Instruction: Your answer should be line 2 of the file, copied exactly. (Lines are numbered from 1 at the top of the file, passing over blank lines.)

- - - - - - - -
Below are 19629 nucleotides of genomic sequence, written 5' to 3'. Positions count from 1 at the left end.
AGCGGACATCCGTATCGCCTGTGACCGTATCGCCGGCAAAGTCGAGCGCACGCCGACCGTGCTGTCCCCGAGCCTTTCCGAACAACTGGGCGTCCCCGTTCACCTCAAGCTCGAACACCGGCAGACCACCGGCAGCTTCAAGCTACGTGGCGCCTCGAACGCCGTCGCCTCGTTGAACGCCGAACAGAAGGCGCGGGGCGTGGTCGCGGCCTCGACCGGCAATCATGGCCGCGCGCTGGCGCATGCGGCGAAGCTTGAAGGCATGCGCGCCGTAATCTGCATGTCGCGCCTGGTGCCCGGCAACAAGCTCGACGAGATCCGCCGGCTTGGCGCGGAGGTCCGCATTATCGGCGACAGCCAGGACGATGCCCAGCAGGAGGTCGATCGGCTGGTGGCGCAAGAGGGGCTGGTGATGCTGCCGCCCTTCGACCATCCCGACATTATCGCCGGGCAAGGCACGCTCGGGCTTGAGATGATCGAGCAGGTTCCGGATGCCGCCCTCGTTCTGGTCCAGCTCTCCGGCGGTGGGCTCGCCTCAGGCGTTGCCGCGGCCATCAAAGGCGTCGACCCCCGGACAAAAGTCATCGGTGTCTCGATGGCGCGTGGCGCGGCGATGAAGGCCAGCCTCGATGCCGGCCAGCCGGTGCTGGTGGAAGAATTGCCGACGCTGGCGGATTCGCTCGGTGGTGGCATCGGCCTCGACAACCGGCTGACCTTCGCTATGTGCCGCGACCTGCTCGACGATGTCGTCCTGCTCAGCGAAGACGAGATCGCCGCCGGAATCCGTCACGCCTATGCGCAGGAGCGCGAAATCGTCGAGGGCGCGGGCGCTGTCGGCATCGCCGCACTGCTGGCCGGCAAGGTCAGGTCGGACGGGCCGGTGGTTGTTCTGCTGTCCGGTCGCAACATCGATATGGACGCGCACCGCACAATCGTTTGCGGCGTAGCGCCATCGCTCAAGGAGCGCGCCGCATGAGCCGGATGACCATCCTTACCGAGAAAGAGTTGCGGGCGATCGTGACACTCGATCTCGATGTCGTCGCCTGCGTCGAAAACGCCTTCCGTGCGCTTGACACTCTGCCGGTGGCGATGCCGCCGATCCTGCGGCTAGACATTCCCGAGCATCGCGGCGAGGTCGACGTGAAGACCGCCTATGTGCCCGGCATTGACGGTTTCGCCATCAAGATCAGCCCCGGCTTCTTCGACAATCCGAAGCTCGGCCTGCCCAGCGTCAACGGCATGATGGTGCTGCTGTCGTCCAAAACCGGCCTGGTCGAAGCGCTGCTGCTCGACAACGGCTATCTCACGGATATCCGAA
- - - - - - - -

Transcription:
AGCGGACATCCGTATCGCCTGTGACCGTATCGCCGGCAAAGTCGAGCGCACGCCGACCGTGCTGTCCCCGAGCCTTTCCGAACAACTGGGCGTCCCCGTTCACCTCAAGCTCGAACACCGGCAGACCACCGGCAGCTTCAAGCTACGTGGCGCCTCGAACGCCGTCGCCTCGTTGAACGCCGAACAGAAGGCGCGGGGCGTGGTCGCGGCCTCGACCGGCAATCATGGCCGCGCGCTGGCGCATGCGGCGAAGCTTGAAGGCATGCGCGCCGTAATCTGCATGTCGCGCCTGGTGCCCGGCAACAAGCTCGACGAGATCCGCCGGCTTGGCGCGGAGGTCCGCATTATCGGCGACAGCCAGGACGATGCCCAGCAGGAGGTCGATCGGCTGGTGGCGCAAGAGGGGCTGGTGATGCTGCCGCCCTTCGACCATCCCGACATTATCGCCGGGCAAGGCACGCTCGGGCTTGAGATGATCGAGCAGGTTCCGGATGCCGCCCTCGTTCTGGTCCAGCTCTCCGGCGGTGGGCTCGCCTCAGGCGTTGCCGCGGCCATCAAAGGCGTCGACCCCCGGACAAAAGTCATCGGTGTCTCGATGGCGCGTGGCGCGGCGATGAAGGCCAGCCTCGATGCCGGCCAGCCGGTGCTGGTGGAAGAATTGCCGACGCTGGCGGATTCGCTCGGTGGTGGCATCGGCCTCGACAACCGGCTGACCTTCGCTATGTGCCGCGACCTGCTCGACGATGTCGTCCTGCTCAGCGAAGACGAGATCGCCGCCGGAATCCGTCACGCCTATGCGCAGGAGCGCGAAATCGTCGAGGGCGCGGGCGCTGTCGGCATCGCCGCACTGCTGGCCGGCAAGGTCAGGTCGGACGGGCCGGTGGTTGTTCTGCTGTCCGGTCGCAACATCGATATGGACGCGCACCGCACAATCGTTTGCGGCGTAGCGCCATCGCTCAAGGAGCGCGCCGCATGAGCCGGATGACCATCCTTACCGAGAAAGAGTTGCGGGCGATCGTGACACTCGATCTCGATGTCGTCGCCTGCGTCGAAAACGCCTTCCGTGCGCTTGACACTCTGCCGGTGGCGATGCCGCCGATCCTGCGGCTAGACATTCCCGAGCATCGCGGCGAGGTCGACGTGAAGACCGCCTATGTGCCCGGCATTGACGGTTTCGCCATCAAGATCAGCCCCGGCTTCTTCGACAATCCGAAGCTCGGCCTGCCCAGCGTCAACGGCATGATGGTGCTGCTGTCGTCCAAAACCGGCCTGGTCGAAGCGCTGCTGCTCGACAACGGCTATCTCACGGATATCCGAA